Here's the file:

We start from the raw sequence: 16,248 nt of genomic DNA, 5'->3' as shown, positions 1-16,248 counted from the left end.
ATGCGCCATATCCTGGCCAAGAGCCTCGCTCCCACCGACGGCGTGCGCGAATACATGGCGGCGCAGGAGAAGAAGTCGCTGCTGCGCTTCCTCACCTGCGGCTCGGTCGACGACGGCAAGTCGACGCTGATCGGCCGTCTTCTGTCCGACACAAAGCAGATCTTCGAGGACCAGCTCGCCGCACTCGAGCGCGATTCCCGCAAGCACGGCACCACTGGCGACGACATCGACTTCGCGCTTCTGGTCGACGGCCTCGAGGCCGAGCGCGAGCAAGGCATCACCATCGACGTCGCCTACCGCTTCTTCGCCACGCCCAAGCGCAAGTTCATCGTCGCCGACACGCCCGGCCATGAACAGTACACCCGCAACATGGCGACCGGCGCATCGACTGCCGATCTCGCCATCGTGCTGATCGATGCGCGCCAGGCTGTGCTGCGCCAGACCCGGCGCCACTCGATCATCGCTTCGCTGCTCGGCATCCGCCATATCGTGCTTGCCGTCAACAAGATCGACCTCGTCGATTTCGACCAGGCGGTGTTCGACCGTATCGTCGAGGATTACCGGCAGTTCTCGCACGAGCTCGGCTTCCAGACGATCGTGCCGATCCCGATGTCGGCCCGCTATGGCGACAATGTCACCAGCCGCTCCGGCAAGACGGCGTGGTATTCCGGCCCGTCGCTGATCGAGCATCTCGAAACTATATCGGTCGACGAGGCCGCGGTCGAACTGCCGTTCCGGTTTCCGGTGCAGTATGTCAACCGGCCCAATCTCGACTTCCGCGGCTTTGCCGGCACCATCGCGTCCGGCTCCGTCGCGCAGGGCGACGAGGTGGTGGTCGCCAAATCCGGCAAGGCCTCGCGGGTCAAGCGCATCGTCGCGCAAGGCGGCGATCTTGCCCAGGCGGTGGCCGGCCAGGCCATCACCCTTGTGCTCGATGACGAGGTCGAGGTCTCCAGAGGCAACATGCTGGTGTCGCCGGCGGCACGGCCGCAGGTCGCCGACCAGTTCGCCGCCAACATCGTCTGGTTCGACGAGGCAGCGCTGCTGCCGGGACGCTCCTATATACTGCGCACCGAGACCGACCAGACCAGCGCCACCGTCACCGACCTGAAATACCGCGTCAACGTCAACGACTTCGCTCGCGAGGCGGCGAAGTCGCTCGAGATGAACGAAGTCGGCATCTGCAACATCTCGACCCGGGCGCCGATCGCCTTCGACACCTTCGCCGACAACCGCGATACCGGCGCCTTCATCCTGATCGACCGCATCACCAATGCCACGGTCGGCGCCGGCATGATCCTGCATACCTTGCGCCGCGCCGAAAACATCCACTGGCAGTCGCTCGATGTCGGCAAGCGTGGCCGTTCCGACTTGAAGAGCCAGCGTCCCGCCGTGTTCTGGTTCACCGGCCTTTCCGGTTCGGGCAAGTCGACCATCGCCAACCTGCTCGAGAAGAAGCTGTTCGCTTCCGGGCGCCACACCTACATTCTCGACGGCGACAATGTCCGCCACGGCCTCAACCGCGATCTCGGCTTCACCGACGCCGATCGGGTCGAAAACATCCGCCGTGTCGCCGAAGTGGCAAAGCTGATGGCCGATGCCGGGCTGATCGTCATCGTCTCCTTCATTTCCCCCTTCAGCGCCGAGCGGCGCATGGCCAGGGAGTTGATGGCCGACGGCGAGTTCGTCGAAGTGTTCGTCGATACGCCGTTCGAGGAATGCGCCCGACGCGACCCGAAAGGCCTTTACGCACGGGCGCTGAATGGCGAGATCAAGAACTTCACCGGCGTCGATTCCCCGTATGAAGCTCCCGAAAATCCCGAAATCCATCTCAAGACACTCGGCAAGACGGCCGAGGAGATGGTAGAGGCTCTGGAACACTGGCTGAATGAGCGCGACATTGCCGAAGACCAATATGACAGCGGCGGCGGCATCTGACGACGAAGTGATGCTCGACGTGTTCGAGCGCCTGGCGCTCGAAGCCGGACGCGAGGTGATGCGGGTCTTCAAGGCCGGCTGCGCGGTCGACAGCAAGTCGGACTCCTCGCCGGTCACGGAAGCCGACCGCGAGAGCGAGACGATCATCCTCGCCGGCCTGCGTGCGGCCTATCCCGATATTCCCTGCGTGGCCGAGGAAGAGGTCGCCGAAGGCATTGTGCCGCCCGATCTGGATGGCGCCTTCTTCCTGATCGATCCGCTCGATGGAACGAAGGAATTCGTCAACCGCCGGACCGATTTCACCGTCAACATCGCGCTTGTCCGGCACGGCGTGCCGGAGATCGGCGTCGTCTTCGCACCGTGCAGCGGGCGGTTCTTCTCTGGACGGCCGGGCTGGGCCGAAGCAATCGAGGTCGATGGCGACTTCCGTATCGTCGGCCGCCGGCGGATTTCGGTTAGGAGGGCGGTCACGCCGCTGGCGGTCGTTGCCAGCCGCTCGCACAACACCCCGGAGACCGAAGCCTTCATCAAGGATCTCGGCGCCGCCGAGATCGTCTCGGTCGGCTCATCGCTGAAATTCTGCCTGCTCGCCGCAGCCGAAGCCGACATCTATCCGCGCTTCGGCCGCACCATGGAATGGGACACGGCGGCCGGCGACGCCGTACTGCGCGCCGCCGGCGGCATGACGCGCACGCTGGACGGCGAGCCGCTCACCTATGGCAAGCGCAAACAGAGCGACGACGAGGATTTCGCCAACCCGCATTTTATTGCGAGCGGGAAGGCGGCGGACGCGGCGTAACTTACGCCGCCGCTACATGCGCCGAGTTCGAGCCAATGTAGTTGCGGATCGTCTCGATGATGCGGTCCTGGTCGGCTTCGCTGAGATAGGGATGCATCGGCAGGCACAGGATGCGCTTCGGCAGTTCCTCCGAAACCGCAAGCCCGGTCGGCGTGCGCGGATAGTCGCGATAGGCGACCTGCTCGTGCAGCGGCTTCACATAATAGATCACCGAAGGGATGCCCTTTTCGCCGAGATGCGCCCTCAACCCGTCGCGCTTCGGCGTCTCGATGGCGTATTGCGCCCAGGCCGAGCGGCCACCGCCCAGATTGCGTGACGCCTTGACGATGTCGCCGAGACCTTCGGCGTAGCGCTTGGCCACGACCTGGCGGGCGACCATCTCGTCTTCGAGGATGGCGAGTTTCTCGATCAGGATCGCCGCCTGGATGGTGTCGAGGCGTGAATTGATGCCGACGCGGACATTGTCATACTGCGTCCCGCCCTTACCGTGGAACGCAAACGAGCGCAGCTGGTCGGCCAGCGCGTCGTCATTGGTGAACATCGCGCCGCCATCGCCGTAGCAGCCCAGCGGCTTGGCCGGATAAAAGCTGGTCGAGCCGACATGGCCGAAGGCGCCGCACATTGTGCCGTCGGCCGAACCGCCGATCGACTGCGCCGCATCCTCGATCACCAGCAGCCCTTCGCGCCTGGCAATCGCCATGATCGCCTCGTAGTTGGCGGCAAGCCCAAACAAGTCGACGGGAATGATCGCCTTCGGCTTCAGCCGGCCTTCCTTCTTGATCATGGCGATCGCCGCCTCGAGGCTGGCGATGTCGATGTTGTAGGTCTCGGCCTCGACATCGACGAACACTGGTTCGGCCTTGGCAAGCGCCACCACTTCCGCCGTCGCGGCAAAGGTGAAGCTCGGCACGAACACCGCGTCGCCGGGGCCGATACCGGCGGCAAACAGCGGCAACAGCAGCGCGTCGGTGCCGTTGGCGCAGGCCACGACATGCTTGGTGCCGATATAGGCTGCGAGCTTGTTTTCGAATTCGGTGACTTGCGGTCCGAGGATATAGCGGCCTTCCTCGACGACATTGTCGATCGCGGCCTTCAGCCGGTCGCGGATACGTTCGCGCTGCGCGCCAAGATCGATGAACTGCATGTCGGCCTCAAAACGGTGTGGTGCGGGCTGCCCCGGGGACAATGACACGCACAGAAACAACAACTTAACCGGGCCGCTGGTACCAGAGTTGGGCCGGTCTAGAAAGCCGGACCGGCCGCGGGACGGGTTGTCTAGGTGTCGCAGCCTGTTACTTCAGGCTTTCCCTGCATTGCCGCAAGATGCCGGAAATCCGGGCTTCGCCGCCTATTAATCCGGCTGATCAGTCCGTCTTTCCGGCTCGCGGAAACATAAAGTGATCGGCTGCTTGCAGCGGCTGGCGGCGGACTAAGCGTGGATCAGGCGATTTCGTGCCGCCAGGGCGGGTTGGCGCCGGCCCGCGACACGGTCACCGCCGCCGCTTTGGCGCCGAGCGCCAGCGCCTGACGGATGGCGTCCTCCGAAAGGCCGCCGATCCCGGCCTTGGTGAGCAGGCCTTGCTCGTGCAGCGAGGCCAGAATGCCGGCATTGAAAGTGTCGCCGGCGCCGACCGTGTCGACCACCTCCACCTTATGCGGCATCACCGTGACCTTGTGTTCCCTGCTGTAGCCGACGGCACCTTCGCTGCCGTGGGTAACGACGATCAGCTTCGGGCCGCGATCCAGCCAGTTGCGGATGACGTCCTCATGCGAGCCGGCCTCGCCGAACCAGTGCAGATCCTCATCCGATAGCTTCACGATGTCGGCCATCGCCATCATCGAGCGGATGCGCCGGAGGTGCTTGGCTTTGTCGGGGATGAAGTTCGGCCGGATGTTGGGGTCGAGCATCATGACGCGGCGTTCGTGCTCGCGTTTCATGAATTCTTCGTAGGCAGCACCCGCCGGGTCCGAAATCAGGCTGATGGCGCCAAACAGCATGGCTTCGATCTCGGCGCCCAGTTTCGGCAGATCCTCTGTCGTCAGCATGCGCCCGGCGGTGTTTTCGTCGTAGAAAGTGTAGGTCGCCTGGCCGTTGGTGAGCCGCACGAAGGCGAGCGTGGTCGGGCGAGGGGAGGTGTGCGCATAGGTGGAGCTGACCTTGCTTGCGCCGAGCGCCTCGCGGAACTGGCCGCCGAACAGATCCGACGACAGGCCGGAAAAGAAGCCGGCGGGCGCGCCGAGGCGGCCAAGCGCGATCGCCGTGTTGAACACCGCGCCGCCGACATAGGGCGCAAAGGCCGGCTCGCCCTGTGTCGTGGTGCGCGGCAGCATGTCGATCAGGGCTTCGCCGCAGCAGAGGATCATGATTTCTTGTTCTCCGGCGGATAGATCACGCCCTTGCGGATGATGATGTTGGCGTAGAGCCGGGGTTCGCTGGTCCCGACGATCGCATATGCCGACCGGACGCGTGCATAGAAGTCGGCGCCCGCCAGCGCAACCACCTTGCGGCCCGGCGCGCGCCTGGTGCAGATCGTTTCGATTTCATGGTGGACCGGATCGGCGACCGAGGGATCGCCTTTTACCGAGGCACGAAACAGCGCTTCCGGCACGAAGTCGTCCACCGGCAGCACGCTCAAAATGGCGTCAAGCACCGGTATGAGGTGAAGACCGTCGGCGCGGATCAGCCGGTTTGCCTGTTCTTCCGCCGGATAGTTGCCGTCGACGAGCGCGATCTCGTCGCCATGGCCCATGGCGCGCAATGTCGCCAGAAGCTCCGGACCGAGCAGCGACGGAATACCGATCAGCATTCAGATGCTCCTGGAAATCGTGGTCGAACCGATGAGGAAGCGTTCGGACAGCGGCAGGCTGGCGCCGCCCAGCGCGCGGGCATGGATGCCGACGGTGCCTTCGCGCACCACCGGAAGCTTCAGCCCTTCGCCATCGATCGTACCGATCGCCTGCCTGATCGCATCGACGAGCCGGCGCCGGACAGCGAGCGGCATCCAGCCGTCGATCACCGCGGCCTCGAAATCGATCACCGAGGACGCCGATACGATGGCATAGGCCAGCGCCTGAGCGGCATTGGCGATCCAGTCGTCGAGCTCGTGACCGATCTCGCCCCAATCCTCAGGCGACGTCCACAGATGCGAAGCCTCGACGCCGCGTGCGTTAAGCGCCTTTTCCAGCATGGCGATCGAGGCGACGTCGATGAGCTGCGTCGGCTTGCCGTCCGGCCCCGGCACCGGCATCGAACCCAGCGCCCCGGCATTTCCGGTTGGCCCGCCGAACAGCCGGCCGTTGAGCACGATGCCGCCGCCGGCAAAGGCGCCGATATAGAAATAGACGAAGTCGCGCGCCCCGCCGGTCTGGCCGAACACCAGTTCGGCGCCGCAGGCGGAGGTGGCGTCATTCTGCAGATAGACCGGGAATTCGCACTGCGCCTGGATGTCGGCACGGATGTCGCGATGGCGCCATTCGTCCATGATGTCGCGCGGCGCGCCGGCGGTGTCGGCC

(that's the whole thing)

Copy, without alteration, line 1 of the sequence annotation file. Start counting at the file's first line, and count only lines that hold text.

We start from the raw sequence: 16,248 nt of genomic DNA, 5'->3' as shown, positions 1-16,248 counted from the left end.